Black Lives Matter: Statues are falling but what should replace them?
From Bodmin to the Orkney Islands, the Black Lives Matter protests have fuelled calls for tributes to proponents of slavery and racist views to be taken down across the UK.
This week, Oriel College in Oxford announced that it wants to take down the controversial statue of colonialist Cecil Rhodes.
So with statues falling, what – if anything – should replace them?
For campaign group Rhodes Must Fall, the replacement of the Oxford statue "is an issue that needs to be considered and discussed by and within the community".
Among the other controversial figures is that of Conservative politician Henry Dundas, who sits atop a 41m-high column in St Andrew Square in Edinburgh. In the late 18th Century, Dundas argued for a delay to the abolition of slavery. Now, about 12,000 people have signed a petition calling for his statue's removal.
What should come next? Nancy Barrett, who started the petition, tells the BBC replacing the statue would risk "erasing the reality of Edinburgh's involvement in the slave trade".
"An empty column could be the perfect way to show that we are not trying to hide our past, but are aware of the damage it caused," she says.
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The City of Edinburgh has proposed that Dundas's statue should stay put – but with a new plaque dedicating it to those enslaved as a result of his actions. The move is supported by Sir Geoff Palmer, professor emeritus at Heriot-Watt University, who told the BBC there was "nothing about slavery" on the original plaque.
'Who do we value?'
About 300 miles away in Bristol, a petition is calling for a statue of Paul Stephenson to be erected in Colston's place. He organised the Bristol bus boycott of the 1960s, which saw campaigners overturn a ban on ethnic minorities working on the city's buses.
University of Bristol historian Dr Madge Dresser says Stephenson resonates with many people because the story of the boycott is "so hopeful" – but he was just one of a number of people who helped effect change.
She would be open to having something installed to mark the space where Colston's statue stood, however, and thinks whatever it is should encourage "the kind of civic conversation we need to have".
It could be Banksy's suggestion that Colston's statue be joined by other statues of protesters pulling it down, or an empty plinth for artwork like Trafalgar Square's Fourth Plinth. Some want a boat for black artists moored close to where it was thrown into the harbour.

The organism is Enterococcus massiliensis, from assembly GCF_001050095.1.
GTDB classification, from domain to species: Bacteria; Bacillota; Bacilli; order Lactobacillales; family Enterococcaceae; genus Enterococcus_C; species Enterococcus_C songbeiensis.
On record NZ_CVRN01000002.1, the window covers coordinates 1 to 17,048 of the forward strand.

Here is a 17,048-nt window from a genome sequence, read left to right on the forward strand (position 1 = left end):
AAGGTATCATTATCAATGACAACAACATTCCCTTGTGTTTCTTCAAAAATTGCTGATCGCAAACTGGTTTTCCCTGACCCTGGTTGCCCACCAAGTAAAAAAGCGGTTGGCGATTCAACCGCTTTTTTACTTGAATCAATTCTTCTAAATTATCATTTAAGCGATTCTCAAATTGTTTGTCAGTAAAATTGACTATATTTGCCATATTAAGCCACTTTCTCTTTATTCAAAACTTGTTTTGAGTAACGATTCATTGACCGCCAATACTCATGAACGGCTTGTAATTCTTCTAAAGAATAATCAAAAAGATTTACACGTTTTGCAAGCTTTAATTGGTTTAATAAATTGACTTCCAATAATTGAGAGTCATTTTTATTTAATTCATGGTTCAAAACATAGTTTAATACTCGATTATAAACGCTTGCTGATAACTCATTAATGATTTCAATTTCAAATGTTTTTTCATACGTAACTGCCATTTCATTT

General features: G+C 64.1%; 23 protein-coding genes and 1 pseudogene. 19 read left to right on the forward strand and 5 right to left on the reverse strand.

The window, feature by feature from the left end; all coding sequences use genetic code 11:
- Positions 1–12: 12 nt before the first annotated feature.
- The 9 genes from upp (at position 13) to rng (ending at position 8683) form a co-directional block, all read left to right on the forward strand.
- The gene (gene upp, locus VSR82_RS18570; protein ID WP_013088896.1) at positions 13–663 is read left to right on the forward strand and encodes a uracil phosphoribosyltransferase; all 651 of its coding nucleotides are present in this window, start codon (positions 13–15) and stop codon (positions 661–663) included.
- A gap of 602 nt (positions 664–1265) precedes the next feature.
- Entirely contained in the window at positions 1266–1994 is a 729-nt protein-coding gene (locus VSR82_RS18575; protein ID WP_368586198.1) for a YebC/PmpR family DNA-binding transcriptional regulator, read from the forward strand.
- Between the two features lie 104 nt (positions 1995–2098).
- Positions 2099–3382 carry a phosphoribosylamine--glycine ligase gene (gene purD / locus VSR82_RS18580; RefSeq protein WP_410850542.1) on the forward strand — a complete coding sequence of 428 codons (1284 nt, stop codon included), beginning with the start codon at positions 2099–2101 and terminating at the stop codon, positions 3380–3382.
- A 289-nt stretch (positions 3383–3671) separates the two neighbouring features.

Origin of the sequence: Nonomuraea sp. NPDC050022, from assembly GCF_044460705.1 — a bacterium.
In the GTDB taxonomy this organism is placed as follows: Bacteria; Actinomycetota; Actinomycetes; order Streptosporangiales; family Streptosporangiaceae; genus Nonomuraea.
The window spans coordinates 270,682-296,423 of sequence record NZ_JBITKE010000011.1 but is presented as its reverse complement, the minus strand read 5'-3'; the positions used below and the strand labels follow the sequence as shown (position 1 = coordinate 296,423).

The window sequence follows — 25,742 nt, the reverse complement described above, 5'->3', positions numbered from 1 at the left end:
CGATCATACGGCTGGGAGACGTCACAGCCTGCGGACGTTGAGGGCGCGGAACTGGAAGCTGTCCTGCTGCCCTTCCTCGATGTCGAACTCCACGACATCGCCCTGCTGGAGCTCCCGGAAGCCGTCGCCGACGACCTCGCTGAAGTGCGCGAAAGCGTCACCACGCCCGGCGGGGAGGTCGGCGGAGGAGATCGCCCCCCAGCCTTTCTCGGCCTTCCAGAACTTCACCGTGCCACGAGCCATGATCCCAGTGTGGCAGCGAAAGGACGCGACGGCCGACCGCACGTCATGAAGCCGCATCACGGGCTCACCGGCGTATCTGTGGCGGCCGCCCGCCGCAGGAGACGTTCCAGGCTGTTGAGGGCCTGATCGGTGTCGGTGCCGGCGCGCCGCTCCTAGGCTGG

"It sort of says: who do we value? And, of course, who's the 'we'?" she says. "That's really important because it does affirm a kind of collective identity which could be very exclusionary if it's not done right."
For Courtney Powell, who started a petition to remove a statue of Sir Francis Drake in Plymouth, the answer is erecting a memorial to victims of slavery. She believes it would help raise awareness of the voyages he made transporting enslaved people from West Africa to the Caribbean in the 1560s.
"The big misconception with removing the statues is that people think it's removing history, which is not the case. We still have museums and history books," she says.
But Liverpool-based historian Laurence Westgaph says statues are an important educational tool that give those who don't read history books "a reason to start thinking about the past".
"The public realm is the best classroom," he says. "What I do believe we should be doing is reinterpreting them, moving away from the Victorian, Edwardian idea of these 'great men of history' and giving a far more nuanced and complete version of their history."
Referring to statues of former prime minister and fellow Liverpudlian William Gladstone, he says this could be accomplished by installing plaques with information about his links to the slave trade.
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Rather than removing statues, he thinks it is crucial to redress the balance of representation in the public realm – which is why he is fundraising for a memorial to victims of slavery who were buried anonymously in Liverpool.
"If this energy to tear down was put into building up, there's not much that we couldn't achieve," he says.
However, for Dan De'Ath, Lord Mayor of Cardiff, the actions of slave owner Sir Thomas Picton – who defended the use of torture while colonial governor of Trinidad – were so "egregious" that his statue must be removed from City Hall.
"It makes you feel deeply uncomfortable, it almost makes you question the institution you're in," he says.
In his view, the statue could be replaced by a different artefact owned by the council – even one that has little to do with race relations (at least, explicitly). In Shrewsbury, for example, a petition suggests that a statue of British colonial general Clive of India could be replaced by other figures from the area, such as poet Wilfred Owen or novelist Mary Webb.
Melissa Sebata, president of Cardiff Metropolitan University's Afro Caribbean Society, says removing Sir Thomas's statue is more of a priority than coming up with a replacement. Having grown up in Oxford, she was well-versed in the debate over the Rhodes statue when she moved to Cardiff three years ago.
"As a black person, it's very traumatising. It's kind of like an abuse victim seeing their abuser everywhere they go and they're being celebrated," she says.
"I think until now people have kind of put it off as me just being dramatic or me just trying to cause trouble. That's why I'm so glad that this is happening on a global scale."